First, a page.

This was Jewish tradition, for centuries. Now when Jesus came, He originally came for the Jews. And as the Jews are the "people of the Law and tradition", the stage was set for God reclaiming His people...by providing the ultimate first fruits...His Son, as the sacrifice for all sins.

Until this time (the time of Jesus), God the Father could not look upon man, for the sins that covered him were ugly and unsightly in God's eyes. In short we were a pathetic lot before God.

Jesus' arrival became the mediatary between God the Father and Man, and then ultimately the sacrifice to carry all of our sins away from the sight of God the Father.

Jesus had to die, because the wages of sin is death. So He chose to become our ultimate sacrifice to God the Father, by taking on all of man's sins past, present and future, with Him in His death.

That would normally have been the end of it, except Jesus is not just a man. By rising from the dead, He defeats death, and says to us "Your sins are taken from you, just believe in me, and put your faith in me, for I have paid for your life."

That is the purpose of the death of Jesus, and more importantly the rising from death of Jesus.

v/r

Q
 

BlaznFattyz

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i think another important significance of jesus is to save the entire world. i imagine back in jerasulem that pharisees were very discriminatory towards the poor, the homeless, the sinners, and the unclean and they were not allowed into certain holy places. jesus also denounced the pharisees moneymaking schemes in the church's name that only benefited them, and their greater than thou attitude with their clothing and works and prayers so all men could see. jesus brought christianity to not just jews, but to all the gentiles spread all over the face of the earth with love, compassion, forgiveness and truth towards humanity.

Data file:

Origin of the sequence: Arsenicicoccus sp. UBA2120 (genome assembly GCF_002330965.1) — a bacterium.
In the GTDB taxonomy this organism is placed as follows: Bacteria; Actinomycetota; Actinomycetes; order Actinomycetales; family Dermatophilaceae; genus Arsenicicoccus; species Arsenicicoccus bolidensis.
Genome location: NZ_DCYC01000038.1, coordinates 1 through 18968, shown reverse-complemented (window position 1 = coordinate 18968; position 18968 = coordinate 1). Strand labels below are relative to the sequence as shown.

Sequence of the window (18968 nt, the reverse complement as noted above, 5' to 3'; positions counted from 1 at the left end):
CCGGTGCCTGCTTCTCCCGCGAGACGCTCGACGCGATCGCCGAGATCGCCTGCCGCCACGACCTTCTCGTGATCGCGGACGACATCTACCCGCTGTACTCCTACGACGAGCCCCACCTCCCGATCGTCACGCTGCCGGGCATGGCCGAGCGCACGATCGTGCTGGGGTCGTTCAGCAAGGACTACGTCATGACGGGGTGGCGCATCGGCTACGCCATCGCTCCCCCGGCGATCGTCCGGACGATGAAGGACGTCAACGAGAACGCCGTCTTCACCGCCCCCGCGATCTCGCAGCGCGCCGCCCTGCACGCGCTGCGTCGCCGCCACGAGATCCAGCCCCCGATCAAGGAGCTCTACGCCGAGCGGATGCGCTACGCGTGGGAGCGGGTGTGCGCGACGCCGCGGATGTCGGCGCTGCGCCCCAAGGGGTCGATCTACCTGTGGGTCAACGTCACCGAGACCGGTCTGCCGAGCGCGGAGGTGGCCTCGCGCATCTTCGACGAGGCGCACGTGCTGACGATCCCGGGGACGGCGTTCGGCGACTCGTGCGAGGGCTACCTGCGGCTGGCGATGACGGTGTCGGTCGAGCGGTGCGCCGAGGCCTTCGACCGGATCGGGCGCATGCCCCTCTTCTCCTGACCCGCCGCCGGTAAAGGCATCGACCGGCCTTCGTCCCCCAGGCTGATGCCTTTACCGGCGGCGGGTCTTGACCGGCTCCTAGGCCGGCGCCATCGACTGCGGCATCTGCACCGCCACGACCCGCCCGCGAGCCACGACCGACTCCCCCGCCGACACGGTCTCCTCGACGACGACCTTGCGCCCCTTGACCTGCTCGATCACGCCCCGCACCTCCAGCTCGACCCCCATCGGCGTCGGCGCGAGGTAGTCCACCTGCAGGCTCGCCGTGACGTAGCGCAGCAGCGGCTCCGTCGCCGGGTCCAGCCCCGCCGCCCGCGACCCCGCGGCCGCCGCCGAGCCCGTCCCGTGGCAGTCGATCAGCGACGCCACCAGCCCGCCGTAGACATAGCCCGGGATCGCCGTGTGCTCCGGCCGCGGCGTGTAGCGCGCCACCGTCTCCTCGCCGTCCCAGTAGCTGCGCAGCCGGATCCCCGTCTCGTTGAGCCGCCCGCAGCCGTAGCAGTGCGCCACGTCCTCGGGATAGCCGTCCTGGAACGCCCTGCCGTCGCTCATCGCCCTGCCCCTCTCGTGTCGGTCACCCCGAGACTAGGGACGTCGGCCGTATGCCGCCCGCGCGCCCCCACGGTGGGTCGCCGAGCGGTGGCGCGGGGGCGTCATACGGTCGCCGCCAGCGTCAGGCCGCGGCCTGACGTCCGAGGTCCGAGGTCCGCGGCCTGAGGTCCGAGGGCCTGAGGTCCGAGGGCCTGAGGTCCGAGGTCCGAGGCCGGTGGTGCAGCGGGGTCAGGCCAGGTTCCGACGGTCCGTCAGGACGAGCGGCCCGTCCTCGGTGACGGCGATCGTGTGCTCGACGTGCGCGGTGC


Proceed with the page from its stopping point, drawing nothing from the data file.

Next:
Proph 1

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The question should really be, "what is the significance of Jesus' ressurrection?" I say this because, if Jesus rose then we better take him for his word. He said that he died to pay the price for our sins, and wwithout him, no man will see Heaven.

We should all look into that claim.
 

mee

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Proph 1 said:
The question should really be, "what is the significance of Jesus' ressurrection?" I say this because, if Jesus rose then we better take him for his word. He said that he died to pay the price for our sins, and wwithout him, no man will see Heaven.

We should all look into that claim.

For just as in Adam all are dying, so also in the Christ all will be made alive...1 CORINTHIANS 15;22yes we are in a dieing state ,but we can get everlasting life back again if we recogonize the ransom sacrifice that Jesus made for us .yes Jesus was a perfect man on this earth , he was in the same postion as Adam was before adam sinned ,but Jesus was faithful to God , not like adam who was unfaithful .so jesus has cancelled those sins that adam gave us. noone else can give us everlasting life but only jesus

"For God loved the world so much that he gave his only-begotten Son, in order that everyone exercising faith in him might not be destroyed but have everlasting life..John 3;16

It is even so written: "The first man Adam became a living soul." The last Adam became a life-giving spirit1 corinthians 15;45

For just as the Father has life in himself, so he has granted also to the Son to have life in himself...John 5;26